Men We Reaped by Jesmyn Ward

There are certain books I’ve  avoided reading because I don’t know if I can handle the sadness within.  And there are some books I’ve started to read and have had to abandon because the sadness was indeed too much.  Then there are books I read despite through the tears, books that are so well-written and haunting and important that I feel almost duty-bound to continue.

Men We Reaped by Jesmyn Ward falls in the latter category.  It’s a memoir, raw and aching in its portrayal of a time and place (late 20th century/early 21st century Gulfport/Pass Christian, MS area) where Black people, particularly Black men, live and die under the weight of continued racism, both systemic and individual.  The book has an unusual structure.  We alternate chapters about five individual men, friends and/or family of Ward’s, who all passed away in the span of four years, with chapters about Ward’s immediate family situation as she grew up.  She begins with the most recent death and goes backward in time to the most grievous loss, that of her younger brother, Joshua Dedeaux.

As these young men fall one by one in a short time span, due to drugs, suicide, violence, and accidents, Ward and her friends feel as though they are being chased by something malevolent that wants their loved ones.  It’s the same thing that haunts her whole community, that tells them from a young age that their lives are worth less than the lives of the white community.  Frequently she and her friends drink and do drugs to escape the weight of this pressure and the weight of their grief.  They come to loathe the phone ringing, as surely it will bring news of another passing.

She writes about her close-knit community and family, how her parents tried to make their marriage work, to stay together for the sake of their kids and to not become another family, like so many they knew, with no father present. Ward was able to go to a private Episcopal school because her mother worked for a wealthy white family as a maid, and they sponsored Jesmyn’s tuition as a scholarship.  She writes lovingly of her mother’s hard work to provide for her children, as their father increasingly withdrew his financial support after they separated, and how hard it must have been for her to accept the charitable offer from the family she worked for.  I got almost a sense of survivor’s guilt from her, as she was able to “escape” the low-wage service jobs so many people of her community had to take to provide for themselves, although we don’t get much, if any, of what Ward’s life is like now.

It is a beautifully written book, plain and simple.  One reason I read so voraciously is that I want to learn and experience as many different times, places, and situations as I can.  I want my understanding of people to expand.  I want to broaden my compassion.  This is a book that definitely touched me, made me cry and get angry that so many young people in our country are raised under the clouds of racism and poverty.  Jesmyn Ward conveys that sense of despair and hopelessness so well, the collective damage racism does to young minds and hearts.  I don’t know how anyone could read this book and not be touched and disturbed.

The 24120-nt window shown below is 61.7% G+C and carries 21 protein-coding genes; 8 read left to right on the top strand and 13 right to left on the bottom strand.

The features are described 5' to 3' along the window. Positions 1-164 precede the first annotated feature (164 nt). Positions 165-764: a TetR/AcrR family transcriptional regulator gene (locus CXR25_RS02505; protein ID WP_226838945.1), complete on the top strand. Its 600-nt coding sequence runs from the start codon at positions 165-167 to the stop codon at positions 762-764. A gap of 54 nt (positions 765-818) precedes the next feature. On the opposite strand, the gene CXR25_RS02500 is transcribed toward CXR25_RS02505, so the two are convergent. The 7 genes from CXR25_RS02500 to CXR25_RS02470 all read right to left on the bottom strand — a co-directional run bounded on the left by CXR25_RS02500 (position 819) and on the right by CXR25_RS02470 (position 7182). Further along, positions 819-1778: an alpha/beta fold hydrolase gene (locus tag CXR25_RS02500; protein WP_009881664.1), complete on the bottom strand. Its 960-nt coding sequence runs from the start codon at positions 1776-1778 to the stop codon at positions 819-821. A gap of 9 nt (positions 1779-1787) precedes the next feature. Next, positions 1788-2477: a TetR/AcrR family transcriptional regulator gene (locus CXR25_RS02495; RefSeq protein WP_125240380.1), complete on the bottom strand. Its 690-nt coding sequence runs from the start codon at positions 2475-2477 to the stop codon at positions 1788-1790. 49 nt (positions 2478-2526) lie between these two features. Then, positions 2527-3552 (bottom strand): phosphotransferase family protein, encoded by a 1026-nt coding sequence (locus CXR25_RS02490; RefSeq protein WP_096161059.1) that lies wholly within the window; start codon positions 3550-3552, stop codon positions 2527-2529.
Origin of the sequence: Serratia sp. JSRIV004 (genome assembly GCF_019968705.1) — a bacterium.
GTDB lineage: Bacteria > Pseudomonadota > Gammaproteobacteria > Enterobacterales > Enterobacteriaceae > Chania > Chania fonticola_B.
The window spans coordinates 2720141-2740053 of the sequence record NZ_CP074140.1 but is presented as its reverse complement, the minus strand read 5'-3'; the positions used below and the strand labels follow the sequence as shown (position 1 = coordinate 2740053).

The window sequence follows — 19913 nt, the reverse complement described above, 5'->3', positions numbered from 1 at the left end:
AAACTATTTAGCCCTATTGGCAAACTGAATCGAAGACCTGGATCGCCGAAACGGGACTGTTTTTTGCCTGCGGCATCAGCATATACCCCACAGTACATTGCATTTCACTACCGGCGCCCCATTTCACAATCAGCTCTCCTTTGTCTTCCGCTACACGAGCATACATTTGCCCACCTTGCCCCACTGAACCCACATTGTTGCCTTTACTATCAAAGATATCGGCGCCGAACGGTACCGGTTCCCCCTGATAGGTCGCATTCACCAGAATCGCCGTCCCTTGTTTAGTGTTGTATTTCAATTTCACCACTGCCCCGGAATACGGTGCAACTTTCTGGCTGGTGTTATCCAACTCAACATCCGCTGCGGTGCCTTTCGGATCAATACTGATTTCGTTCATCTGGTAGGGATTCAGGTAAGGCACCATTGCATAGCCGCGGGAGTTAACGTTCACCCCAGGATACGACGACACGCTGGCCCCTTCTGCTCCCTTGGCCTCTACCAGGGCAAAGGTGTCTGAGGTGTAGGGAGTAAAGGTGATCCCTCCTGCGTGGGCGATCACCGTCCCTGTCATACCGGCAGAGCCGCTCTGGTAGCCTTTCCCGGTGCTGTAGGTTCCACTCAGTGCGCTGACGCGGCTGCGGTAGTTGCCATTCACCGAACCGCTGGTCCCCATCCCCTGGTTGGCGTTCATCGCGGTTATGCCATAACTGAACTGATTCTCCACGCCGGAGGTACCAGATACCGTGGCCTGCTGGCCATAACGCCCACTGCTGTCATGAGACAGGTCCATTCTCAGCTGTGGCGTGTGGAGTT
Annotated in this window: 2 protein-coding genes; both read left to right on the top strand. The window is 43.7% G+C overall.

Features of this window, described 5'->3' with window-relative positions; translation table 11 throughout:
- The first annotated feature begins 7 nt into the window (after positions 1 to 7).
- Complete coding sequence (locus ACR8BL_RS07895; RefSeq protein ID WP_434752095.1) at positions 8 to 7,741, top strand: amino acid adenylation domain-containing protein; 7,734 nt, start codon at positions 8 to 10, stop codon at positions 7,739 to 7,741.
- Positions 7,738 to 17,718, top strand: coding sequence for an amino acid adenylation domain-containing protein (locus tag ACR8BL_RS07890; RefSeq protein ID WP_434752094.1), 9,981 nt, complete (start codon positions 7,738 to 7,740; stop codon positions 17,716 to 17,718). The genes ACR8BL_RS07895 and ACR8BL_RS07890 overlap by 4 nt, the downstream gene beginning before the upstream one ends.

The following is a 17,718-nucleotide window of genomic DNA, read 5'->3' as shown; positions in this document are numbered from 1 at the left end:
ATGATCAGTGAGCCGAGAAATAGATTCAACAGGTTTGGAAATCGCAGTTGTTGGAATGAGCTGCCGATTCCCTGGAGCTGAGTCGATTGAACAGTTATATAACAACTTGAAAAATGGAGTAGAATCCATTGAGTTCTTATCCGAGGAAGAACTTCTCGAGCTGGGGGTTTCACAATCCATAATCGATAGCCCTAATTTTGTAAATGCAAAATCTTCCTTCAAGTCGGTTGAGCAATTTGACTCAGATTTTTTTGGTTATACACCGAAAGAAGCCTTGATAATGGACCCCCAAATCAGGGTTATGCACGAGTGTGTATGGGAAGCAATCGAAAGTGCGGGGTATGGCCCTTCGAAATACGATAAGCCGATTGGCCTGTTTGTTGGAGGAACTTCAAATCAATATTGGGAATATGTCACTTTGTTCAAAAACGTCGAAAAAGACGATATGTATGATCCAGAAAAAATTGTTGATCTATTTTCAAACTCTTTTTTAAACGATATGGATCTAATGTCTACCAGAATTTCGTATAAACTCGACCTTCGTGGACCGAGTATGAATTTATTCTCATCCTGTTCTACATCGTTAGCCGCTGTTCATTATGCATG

I was struck by the similarities between this memoir and Sherman Alexie’s novel The Absolutely True Diary of a Part-Time Indian, which I listened to on CD recently.  There’s a part where Alexie’s hero, Junior Spirit, talks about one of the biggest differences between his white high school classmates and the teenage Indians he knows – it’s in how many funerals they’ve attended.  His classmates can count on one hand, one or two funerals at the most.  He could take the fingers on both hands, his toes, legs, arms (and other cheeky body parts) to count how many funerals he’s attended.  The same sense of hopelessness and despair runs throughout his Spokane, Washington reservation, and brings with it the same violence, addictions, depressions, and bad luck as Jesmyn Ward describes in  Mississippi.

Reading Ward’s memoir was hard, and I did cry, but it wasn’t soul-crushing, and it certainly wasn’t manipulative in any way.  The weight of the grief does build as the reader approaches the chapter about her brother, Joshua.  I admit that I took a deep breath and steadied myself as I began that section, knowing that her most personal, heartbreaking writing was to come.  I think that she wrote this memoir in part because she wanted to say that these young men lived; they were here and they laughed and loved and their short lives mattered. Near the end of the book, she writes a haunting passage that gets to the heart of this notion:

“I love Joshua.  He was here. He lived. Something vast and large took him, took all of my friends: Roger, Demond, C.J., and Ronald.  Once, they lived. We tried to outpace the thing that chased us, that said: You are nothing. We tried to ignore it, but sometimes we caught ourselves repeating what history said, mumbling along, brainwashed: I am nothing.  We drank too much, smoked too much, were abusive to ourselves, to each other.  We were bewildered.  There is a great darkness bearing down on our lives, and no one acknowledges it.”

Don’t be afraid to read this one, guys.  It’s sad but worth it.

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